00:26 GMT23 April 2021
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    The report, titled Remaking Of The British State: For The Many, Not The Few, comes just ahead of a constitutional commission recently announced by Sir Keir Starmer, by which his party is supposed to announce the changes it considers relevant.

    Labour leader Sir Keir Starmer has landed in hot water after a recently released party report suggested a Labour government should make “woke” payments to former British colonies and apologise “unreservedly” for the  negative repercussions of the former Empire, the Daily Mail reported.

    “The British state should set up a reparations fund as part of the constitution, which offers financial assistance to communities across the world that can show loss and detriment as a result of the actions of the British state,” the report pointed out.

    It also called for the abolition of trade union laws, which would lead to the return of flying pickets and general strikes, the disestablishment of the Church of England, as well as  the replacement of the House of Lords with ”the Senate of Nations and Regions”.

    “Socialists should seek to reorder the British state and hardwire the constitution in favour of socialist objectives. This must be a central plank of the Labour Party’s vision to transform the UK,” the document went on.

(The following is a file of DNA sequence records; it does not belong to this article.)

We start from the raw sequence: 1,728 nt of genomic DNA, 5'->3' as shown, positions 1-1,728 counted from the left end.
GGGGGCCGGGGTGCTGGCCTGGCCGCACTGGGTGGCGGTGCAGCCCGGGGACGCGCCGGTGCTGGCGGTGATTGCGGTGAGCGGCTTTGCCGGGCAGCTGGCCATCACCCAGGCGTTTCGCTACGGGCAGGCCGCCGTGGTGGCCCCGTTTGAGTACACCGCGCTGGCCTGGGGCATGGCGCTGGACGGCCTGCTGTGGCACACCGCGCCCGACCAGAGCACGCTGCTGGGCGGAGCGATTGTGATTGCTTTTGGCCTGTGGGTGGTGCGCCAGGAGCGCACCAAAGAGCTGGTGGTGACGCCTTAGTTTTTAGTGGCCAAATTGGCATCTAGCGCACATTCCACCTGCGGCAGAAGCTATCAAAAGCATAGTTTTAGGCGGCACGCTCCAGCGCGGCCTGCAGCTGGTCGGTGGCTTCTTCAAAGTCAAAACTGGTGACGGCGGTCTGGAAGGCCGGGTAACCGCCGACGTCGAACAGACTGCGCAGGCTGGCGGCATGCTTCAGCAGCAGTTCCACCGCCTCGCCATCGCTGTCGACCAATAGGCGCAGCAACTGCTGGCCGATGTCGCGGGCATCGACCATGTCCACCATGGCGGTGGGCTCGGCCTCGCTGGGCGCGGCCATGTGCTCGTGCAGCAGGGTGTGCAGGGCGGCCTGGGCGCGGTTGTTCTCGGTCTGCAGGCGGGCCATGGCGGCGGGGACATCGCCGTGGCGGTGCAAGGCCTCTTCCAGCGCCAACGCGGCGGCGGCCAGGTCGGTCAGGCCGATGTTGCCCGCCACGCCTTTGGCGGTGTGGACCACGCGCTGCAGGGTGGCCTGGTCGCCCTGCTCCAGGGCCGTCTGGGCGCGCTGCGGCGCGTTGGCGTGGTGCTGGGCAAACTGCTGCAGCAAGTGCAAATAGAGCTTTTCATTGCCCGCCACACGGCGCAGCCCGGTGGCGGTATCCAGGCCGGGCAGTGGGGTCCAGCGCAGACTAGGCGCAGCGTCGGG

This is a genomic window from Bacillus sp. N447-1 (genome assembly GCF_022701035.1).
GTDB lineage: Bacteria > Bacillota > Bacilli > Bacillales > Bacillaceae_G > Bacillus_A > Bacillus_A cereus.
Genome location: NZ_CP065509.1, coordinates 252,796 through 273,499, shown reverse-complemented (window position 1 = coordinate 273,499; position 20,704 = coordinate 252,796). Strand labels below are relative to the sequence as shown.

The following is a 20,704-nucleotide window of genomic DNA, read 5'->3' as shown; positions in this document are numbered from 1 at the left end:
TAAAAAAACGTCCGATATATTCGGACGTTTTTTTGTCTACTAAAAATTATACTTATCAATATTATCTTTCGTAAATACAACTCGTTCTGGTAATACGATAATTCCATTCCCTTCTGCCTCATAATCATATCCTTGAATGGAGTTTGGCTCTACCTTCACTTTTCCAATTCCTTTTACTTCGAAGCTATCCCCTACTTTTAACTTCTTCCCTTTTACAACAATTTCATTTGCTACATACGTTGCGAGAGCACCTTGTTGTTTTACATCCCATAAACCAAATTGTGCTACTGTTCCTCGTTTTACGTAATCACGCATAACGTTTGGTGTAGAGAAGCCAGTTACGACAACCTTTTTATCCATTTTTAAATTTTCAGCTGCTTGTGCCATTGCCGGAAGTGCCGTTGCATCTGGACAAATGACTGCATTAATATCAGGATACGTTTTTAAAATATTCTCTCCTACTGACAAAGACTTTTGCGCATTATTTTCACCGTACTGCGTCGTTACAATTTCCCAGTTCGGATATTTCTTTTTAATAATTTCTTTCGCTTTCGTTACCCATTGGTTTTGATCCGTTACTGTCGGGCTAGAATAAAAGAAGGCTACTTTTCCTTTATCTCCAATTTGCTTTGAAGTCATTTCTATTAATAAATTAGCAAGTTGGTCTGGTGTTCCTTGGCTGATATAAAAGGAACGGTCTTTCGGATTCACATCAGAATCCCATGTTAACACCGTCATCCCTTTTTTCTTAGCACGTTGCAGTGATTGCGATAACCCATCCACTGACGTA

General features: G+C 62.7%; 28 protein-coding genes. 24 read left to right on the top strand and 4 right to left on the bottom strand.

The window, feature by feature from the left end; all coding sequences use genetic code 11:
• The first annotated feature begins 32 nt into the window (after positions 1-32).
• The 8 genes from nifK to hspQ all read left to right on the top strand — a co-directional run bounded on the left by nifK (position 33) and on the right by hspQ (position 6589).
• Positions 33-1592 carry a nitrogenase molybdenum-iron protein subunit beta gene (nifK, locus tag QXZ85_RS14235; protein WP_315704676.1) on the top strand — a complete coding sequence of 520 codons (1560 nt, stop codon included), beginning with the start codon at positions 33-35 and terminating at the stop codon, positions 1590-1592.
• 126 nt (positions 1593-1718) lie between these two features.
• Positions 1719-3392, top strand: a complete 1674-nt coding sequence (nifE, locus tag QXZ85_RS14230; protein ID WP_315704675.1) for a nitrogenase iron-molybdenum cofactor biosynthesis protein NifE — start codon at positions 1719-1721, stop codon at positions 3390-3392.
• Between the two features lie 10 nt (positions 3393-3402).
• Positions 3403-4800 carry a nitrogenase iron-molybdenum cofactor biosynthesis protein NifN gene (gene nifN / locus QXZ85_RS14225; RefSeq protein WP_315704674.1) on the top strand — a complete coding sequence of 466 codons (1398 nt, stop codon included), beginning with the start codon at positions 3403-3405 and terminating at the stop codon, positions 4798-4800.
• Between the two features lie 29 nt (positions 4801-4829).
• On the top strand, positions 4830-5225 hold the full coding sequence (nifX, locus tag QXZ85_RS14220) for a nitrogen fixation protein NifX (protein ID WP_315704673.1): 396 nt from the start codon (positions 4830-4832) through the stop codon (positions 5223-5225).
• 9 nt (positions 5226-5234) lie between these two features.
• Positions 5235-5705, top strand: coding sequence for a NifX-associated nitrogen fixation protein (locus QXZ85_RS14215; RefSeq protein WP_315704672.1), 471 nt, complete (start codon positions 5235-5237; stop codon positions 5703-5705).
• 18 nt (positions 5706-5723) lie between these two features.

Labour allies have since reportedly opted to distance themselves and Starmer from the proposals, attributing them to his predecessor, Jeremy Corbyn, among others.

    “The last leadership were always getting reports like this written in order to keep their friends happy,” one of Starmer’s allies commented last night, adding, “fortunately, that’s not Labour’s approach any more.”

    The 234-page paper called Remaking Of The British State: For The Many, Not The Few, precedes a UK-wide constitutional commission,  which Sir Keir has already announced. 

    Separately, the Labour leader has also recently come under growing pressure from senior party figures and activists to hold Boris Johnson accountable for the adverse effects of his Brexit deal on UK businesses.

    When Johnson announced the limited free-trade deal with the EU on 24 December, Starmer said in a statement that Labour would accept the deal to avoid any risk of a No Deal scenario. Yet, he insisted it was limited and flawed and that Labour would go to great lengths to expose its pitfalls.

    In mid-January, British data analytics firm YouGov published the results of its fresh polls on the voting intentions of the British public. Central in the poll was the question “Who would make the best Prime Minister?”, to which 34 percent answered “Keir Starmer” and only 29 percent Boris Johnson. Around 34 percent of respondents couldn’t produce a clear answer to the question.


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